By Anders Ulland, MD

Chief of Staff, Amery Hospital & Clinic

It’s the hot topic: rising COVID-19 cases, a concerning new variant, changing mask guidelines and federal mandates.

Locally, there’s increasingly good reason to pay attention. In our own community, we are now in the fourth wave of COVID-19 – with Wisconsin hospitalizations more than twice as high as this time last year and higher than any time since last February. Consider:

  • At Amery Hospital & Clinic, COVID-19 testing volumes continue to increase. Average testing volume (310 per week) and test positivity (16%) are both up substantially over the past few weeks. We are also seeing high hospital bed utilization, both locally and across the HealthPartners system, with increasing numbers of COVID-19 patients hospitalized at Amery and across Wisconsin and Minnesota. 
  • Polk County has a very high rate of COVID-19 cases. In fact, the county ranks among the top 10 counties in the state for positivity rate, with a positivity rate of 12.5%. The statewide positivity rate average is 8.1% for the seven days ending Sept. 14.
  • In our Northwest Region of Wisconsin, between Sept. 1 and Sept. 14, COVID-19 hospitalizations grew by 28%, with 87 COVID-19 patients hospitalized as of Sept. 14.    

This data from the Wisconsin Department of Health Services illustrates what we in health care in Amery are experiencing daily: Like other health systems across the state, we’ve experienced a large increase in patients with COVID-19 requiring hospitalization. Year-to-date, 90 percent of our patients hospitalized with COVID-19 have been unvaccinated. But now we are seeing younger patients with fewer risk factors.  

In the month of August, Amery Hospital & Clinic saw 11 patients with COVID-19 in our emergency department: 10 of those were unvaccinated. Of those 10, seven were hospitalized. Of the seven hospitalized unvaccinated patients, one died and one is still hospitalized as of this writing. (For comparison: In the month of June, we saw no COVID-19 patients in our emergency department, and we saw three in the month of July. So our volumes have increased significantly.)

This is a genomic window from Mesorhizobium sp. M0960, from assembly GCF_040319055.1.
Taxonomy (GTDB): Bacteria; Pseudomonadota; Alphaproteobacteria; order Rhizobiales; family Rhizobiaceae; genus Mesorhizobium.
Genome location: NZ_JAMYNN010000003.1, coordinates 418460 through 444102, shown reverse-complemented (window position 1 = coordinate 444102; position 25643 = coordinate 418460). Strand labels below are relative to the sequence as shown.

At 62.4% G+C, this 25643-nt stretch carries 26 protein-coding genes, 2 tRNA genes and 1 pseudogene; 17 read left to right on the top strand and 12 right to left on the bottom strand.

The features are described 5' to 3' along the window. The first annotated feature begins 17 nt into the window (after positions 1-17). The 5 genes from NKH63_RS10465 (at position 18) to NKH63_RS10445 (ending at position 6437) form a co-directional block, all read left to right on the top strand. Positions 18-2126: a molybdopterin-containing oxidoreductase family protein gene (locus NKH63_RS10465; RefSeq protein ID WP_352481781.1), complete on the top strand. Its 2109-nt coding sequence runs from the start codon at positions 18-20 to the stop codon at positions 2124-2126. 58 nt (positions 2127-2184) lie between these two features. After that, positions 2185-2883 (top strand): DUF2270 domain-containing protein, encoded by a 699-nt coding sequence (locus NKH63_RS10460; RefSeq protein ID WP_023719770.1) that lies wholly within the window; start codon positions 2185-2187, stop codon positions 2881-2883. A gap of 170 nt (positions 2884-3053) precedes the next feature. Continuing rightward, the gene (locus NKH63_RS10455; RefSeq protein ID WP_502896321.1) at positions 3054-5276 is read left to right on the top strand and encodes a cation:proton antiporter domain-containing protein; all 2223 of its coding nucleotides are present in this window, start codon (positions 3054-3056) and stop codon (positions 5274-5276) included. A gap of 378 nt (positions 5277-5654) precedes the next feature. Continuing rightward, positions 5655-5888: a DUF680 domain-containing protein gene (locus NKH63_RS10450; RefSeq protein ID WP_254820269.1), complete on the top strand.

The Delta variant is more infectious than any prior variant we’ve seen in our state or country. There is great urgency in our own community to do more to help stop the spread of COVID. The best ways to do that are a layered approach:

  1. Get vaccinated. This is the first line of defense. Right now, at least one vaccine we use is FDA approved and others are authorized for emergency use. All have shown to be effective in preventing hospitalization and death. But, when we see breakthrough infections, they are most commonly from the Delta variant. These breakthrough cases are rare, and they present with milder illness and result in hospitalization about 1 percent of the time. We know the COVID-19 vaccines are safe. Read more about the safety of the vaccines at https://www.healthpartners.com/blog/are-covid-19-vaccines-safe-here-are-the-facts-everyone-should-know/
  2. Mask up. Masking is recommended in indoor settings in counties like Polk with a higher prevalence of COVID infection until case counts fall again. Lower your risk by gathering outdoors or in well-ventilated areas.
  3. Keep your distance. Inside or out, keep a safe distance of six feet between people.

As you gather with friends and family, remember it is within our power to keep them safe. If we all work together, we can make a difference.

Published on September 21, 2021 in the Amery Free Press.